She did not realize the amount of fear and prejudice that would result when the school heard of his illness and refused to allow his return. After numerous court battles, which brought he and his mother to national and international attention, Ryan was allowed back in school, only to be inundated with hate, ignorance and abuse. As a result of their struggles Ryan was befriended by numerous celebrities such as Elton John, Michael Jackson and Phil Donahue and began to educate children and parents about AIDS by speaking at schools, appearing on numerous talk shows and news programs and having a movie about his life broadcast on national television. On April 11, 1990, five and a half years after his six-month prognosis, Ryan died. His funeral was one of the most publicized services of that decade.

Shortly after Ryan’s death his mother Jeanne, who had always been behind the scenes publicly, was asked by several senators to speak about Ryan to Congress in order to pass national legislation for AIDS education. She reluctantly agreed and was instantly thrown into the media spotlight. The bill, THE RYAN WHITE CARE ACT, was subsequently passed and Jeanne White became one of the most sought after speakers in the country. She founded the Ryan White Foundation and continues advocating for AIDS education and prevention with children, teenagers and their peers.

JEANNE WHITE:

A lot of times it takes a little push. Everybody likes feeling sorry for them selves over the death of a loved one. That’s kind of normal. With me it was Senator Kennedy and Senator Hatch who got me going and I fought it every step of the way. Ryan was always the public speaker not me.I was just following Ryan around. Senator Kennedy and Hatch had just named a bill after Ryan called the Ryan White Care Act and they wanted me to come to Washington DC. It was too soon. We had just buried Ryan two days before and they asked me to come anyway. They knew it was going to be hard, but they said, “You know, this is the first chance that we have of getting something done for people with AIDS.” They said, “Ryan’s death is so fresh on everybody’s mind, his illness and funeral was carried by every network for the last week and a half. This is the first chance of someone being in the public eye that takes the focus off the disease and puts it on to the fact that ‘anybody can get it.’”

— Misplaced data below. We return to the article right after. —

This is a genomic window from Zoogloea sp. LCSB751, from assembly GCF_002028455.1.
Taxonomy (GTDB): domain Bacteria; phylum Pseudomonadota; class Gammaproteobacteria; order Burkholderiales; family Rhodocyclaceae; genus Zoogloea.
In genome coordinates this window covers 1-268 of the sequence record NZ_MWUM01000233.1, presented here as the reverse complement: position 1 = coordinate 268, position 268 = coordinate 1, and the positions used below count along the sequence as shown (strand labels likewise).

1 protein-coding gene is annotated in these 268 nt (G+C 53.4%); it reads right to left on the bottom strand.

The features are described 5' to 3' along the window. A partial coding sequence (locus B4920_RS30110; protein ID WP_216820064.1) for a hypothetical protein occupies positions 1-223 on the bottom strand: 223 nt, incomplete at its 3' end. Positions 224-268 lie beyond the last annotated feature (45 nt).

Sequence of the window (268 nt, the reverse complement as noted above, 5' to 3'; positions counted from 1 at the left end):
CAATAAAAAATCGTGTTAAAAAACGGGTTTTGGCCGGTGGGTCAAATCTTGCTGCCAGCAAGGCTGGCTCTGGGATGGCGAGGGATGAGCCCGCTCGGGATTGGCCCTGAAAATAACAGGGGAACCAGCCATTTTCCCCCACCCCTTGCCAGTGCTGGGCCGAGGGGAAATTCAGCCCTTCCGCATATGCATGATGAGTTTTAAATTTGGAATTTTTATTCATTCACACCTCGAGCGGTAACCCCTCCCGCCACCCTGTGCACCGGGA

I said, “Yes”. I said, “No”. I said, “I can’t, I really can’t. Ryan used to do that, not me.” On the second day people from Senator Kennedy’s staff called me again. They said, “Terry’s going to be there.” Terry and others had helped me through a lot of bad times. During all the years that Ryan fought AIDS the more people I knew that died of AIDS. And I had seen so many families just like me. Even though I didn’t want to get involved, so many people helped me that I kind of felt like I owed it to them. Then Senator Hatch called me and said, “You know, we’re not going to take ‘no’ for an answer. I have twenty-three senators lined up for you. All we want you to do is tell what it’s like to watch your son live and die with this disease.”

So I went to Washington and I’m so glad I did. It made me feel good. I didn’t feel I did great, not like I wanted to. I could have done better but I knew I was sincere in what I felt and said. After that, people wouldn’t let me stop.

Phil Donahue, who was a pallbearer at Ryan’s funeral, has become a very good friend of the family. When he was in the hospital visiting Ryan he noticed all the mail and could not believe how much was pouring in. He took a bunch of the letters back to New York with him and called saying, “Do you realize these letters are all from kids?!” I said, “Well yeah, that’s who generally wrote Ryan.” He said, “Jeannie, you’ve got to continue this work. You’ve got to answer this mail.” Phil said, “I’ll hire you an assistant.” There were over sixty thousand letters! Phil kept his word and with the help of Marlo Thomas and the St. Jude volunteers, they were able to find a lady that lived close by.